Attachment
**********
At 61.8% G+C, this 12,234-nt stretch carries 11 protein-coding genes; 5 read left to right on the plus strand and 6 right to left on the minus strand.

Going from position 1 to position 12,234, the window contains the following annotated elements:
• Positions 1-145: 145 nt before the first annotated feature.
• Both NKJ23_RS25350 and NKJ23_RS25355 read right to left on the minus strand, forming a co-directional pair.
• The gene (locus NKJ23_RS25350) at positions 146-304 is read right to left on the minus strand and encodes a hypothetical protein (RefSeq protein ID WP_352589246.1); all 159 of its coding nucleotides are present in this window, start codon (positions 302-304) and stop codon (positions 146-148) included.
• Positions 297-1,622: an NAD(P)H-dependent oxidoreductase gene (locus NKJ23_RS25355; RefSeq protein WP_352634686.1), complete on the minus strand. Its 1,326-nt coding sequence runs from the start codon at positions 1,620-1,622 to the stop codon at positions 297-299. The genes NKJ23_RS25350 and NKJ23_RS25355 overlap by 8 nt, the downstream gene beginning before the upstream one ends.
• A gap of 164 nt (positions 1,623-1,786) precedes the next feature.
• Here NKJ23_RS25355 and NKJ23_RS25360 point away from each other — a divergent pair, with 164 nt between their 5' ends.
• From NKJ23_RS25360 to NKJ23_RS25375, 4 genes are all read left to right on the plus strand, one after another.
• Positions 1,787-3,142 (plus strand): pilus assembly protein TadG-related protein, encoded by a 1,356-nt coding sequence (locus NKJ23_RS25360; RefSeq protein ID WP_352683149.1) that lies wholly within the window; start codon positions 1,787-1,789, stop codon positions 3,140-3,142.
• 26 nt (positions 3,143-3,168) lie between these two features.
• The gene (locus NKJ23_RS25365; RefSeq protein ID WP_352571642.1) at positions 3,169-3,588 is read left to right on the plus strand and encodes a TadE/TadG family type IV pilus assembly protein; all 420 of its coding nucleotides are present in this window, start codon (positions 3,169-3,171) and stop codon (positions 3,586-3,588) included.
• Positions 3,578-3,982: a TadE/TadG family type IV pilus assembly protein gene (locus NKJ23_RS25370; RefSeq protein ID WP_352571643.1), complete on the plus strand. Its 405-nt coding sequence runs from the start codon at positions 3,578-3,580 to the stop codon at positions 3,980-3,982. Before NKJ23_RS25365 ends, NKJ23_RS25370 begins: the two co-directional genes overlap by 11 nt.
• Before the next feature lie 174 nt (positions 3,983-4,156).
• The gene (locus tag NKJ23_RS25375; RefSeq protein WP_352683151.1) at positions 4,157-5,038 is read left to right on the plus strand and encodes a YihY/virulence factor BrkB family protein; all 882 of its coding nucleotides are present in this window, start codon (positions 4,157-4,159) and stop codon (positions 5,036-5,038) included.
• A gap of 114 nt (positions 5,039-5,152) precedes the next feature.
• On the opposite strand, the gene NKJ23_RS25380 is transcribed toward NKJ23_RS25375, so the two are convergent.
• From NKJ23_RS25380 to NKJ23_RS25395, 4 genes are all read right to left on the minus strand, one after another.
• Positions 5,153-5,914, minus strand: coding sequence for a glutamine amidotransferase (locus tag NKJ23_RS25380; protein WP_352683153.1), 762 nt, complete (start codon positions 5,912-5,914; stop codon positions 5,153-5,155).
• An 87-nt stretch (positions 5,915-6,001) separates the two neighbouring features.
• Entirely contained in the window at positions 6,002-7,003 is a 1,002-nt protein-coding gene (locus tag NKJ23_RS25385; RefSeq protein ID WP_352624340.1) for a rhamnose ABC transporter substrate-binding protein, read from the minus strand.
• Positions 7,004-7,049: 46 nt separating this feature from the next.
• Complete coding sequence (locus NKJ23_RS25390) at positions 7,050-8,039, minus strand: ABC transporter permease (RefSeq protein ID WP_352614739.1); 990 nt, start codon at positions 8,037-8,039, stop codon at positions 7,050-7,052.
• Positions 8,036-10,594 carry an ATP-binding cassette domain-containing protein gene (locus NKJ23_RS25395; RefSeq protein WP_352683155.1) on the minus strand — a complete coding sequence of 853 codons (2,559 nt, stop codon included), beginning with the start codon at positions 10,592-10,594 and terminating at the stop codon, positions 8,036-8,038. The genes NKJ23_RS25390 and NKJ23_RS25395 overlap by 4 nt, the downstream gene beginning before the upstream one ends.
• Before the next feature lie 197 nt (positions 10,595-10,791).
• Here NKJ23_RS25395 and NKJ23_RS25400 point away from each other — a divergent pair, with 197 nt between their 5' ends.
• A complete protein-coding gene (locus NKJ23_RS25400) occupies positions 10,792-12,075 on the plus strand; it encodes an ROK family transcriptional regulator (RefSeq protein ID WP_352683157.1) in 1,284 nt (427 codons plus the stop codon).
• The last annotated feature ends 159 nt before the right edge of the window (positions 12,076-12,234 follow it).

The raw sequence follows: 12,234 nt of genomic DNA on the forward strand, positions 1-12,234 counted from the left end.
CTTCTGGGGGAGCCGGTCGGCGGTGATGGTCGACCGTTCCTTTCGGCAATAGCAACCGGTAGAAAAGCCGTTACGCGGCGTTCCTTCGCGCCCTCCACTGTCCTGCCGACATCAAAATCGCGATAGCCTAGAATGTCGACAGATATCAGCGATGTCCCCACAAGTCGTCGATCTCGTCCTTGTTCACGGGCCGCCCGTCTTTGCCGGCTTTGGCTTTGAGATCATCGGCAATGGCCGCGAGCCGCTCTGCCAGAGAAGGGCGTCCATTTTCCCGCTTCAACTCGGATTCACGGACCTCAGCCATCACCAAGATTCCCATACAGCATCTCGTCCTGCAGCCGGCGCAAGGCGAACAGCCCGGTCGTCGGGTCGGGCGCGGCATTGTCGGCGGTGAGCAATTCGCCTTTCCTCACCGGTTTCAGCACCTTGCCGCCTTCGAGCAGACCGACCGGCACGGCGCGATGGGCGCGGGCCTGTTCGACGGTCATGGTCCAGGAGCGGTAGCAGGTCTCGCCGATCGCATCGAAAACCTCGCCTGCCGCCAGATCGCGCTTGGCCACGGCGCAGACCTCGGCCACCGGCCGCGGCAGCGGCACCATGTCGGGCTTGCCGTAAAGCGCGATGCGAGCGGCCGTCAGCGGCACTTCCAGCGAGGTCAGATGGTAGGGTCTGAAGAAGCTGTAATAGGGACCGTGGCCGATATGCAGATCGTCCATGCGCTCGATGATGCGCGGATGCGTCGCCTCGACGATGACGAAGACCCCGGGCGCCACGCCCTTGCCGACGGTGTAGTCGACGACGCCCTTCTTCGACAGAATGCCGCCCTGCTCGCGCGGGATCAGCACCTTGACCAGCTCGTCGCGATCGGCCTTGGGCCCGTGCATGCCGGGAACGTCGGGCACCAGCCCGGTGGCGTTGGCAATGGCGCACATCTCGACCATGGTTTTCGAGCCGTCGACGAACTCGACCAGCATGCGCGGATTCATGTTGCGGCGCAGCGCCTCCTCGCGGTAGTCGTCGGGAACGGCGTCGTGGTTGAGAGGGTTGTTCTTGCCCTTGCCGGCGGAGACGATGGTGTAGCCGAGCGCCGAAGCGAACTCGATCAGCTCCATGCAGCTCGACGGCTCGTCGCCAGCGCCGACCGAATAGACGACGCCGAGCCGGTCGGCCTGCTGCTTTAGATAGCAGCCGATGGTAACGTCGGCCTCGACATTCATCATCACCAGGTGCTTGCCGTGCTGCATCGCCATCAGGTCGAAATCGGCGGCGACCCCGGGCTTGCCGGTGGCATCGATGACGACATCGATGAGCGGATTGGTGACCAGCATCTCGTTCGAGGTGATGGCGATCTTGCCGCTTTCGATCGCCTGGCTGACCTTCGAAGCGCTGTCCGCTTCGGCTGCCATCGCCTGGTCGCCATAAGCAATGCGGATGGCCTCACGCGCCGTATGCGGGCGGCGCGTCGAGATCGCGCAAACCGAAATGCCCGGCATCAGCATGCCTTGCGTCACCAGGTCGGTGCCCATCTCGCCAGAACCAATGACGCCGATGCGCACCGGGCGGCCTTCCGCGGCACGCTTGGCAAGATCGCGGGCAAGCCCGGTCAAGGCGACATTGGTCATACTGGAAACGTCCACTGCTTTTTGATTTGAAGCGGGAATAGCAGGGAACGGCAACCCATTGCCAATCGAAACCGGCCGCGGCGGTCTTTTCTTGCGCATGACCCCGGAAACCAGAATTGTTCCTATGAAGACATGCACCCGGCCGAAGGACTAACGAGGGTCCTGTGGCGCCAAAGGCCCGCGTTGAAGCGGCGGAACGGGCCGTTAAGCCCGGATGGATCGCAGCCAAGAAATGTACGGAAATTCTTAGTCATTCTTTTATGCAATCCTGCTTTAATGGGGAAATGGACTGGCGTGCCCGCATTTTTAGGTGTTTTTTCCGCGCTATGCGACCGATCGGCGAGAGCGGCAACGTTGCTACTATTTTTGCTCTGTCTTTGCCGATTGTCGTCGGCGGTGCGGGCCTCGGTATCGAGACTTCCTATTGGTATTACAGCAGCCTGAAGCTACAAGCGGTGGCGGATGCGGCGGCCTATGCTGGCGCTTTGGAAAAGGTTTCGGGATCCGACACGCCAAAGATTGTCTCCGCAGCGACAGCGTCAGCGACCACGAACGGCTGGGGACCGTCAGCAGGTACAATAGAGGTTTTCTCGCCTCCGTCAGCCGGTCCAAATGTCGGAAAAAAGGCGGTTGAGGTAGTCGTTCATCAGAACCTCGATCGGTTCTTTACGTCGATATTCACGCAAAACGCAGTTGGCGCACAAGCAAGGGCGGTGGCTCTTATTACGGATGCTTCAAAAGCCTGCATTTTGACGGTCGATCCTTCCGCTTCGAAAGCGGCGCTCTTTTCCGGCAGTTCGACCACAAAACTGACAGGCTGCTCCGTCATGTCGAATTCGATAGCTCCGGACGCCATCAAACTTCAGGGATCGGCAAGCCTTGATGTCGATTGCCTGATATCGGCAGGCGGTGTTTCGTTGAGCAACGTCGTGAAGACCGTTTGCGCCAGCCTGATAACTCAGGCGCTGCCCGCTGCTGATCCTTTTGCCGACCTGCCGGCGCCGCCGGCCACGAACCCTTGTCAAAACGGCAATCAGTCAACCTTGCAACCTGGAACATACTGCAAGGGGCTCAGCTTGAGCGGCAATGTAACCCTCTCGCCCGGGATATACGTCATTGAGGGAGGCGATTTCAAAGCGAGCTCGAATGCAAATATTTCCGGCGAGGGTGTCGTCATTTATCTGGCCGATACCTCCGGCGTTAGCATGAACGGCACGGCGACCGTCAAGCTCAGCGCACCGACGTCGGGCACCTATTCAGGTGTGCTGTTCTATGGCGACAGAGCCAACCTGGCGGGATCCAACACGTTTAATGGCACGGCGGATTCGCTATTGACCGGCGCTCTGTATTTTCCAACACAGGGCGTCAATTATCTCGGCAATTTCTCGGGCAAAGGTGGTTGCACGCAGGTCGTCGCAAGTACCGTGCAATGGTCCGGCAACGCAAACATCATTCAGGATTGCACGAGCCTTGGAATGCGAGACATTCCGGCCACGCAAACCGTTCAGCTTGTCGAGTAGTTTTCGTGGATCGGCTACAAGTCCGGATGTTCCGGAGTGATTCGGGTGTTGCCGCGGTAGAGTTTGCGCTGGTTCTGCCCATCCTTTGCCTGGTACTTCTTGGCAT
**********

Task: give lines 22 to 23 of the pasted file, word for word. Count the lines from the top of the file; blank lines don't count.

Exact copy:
• Positions 7,004-7,049: 46 nt separating this feature from the next.
• Complete coding sequence (locus NKJ23_RS25390) at positions 7,050-8,039, minus strand: ABC transporter permease (RefSeq protein ID WP_352614739.1); 990 nt, start codon at positions 8,037-8,039, stop codon at positions 7,050-7,052.